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Issue No. 05 - September/October (2009 vol. 7)
ISSN: 1540-7993
pp: 82-85
Tadayoshi Kohno , University of Washington
Matt Bishop , University of California, Davis
Ryan W. Gardner , Johns Hopkins University
Updating and patching has become a ubiquitous part of software maintenance, with particular importance to security. It's especially crucial when the systems in question perform vital functions and security compromises might yield drastic consequences. Unfortunately, updates intended to remediate security problems are sometimes incomplete, are flawed, or introduce new vulnerability themselves. The authors present several examples of such instances in a widely used electronic voting system, a device for which security is critical. A central lesson of the study is that evaluating a system's security by examining changes between revisions is insufficient; you must evaluate and analyze the system as a whole.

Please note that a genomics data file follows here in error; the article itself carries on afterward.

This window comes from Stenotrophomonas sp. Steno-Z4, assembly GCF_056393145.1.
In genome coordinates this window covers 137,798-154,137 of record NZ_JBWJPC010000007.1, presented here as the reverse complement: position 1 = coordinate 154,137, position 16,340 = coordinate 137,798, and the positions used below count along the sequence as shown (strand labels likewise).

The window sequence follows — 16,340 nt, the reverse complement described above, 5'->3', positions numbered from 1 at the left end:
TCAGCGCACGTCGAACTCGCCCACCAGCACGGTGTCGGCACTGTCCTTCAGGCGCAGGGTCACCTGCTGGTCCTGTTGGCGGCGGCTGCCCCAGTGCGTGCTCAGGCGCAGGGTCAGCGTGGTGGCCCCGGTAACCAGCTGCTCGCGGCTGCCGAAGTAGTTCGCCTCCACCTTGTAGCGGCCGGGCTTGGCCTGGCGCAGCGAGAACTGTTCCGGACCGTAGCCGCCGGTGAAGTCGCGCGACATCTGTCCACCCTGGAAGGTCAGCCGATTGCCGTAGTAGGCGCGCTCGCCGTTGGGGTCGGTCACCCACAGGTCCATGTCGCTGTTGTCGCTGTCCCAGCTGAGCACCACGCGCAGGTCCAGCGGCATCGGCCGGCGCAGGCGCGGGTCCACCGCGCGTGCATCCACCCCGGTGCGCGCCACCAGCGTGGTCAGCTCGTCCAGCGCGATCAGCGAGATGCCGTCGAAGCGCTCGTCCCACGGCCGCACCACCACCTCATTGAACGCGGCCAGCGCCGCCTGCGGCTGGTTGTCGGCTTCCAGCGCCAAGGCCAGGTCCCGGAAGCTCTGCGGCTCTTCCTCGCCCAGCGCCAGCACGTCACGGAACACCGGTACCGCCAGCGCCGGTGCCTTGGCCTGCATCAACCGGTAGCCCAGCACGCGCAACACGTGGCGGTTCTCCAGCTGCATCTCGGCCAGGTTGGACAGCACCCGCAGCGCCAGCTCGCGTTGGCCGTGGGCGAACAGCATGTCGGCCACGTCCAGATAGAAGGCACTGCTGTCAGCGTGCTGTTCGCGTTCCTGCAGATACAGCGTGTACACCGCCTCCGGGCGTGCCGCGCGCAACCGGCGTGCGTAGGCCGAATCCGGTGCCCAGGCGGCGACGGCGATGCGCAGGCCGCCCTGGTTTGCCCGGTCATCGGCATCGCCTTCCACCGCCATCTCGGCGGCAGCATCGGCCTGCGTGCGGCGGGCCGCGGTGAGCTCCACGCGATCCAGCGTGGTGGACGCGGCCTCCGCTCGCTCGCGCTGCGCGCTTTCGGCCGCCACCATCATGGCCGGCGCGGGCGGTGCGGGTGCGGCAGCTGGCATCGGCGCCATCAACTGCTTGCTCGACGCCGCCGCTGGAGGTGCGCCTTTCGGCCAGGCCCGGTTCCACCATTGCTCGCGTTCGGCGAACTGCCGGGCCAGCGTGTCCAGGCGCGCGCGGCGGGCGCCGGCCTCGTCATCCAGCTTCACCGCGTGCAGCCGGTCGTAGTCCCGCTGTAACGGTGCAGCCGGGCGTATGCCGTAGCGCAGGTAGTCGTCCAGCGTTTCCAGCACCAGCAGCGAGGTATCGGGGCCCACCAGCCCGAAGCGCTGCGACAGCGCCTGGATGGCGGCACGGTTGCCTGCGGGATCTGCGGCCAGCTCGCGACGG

patching, updates, integrity, electronic voting, security & privacy
Tadayoshi Kohno, Matt Bishop, Ryan W. Gardner, "Are Patched Machines Really Fixed?", IEEE Security & Privacy, vol. 7, no. , pp. 82-85, September/October 2009, doi:10.1109/MSP.2009.116
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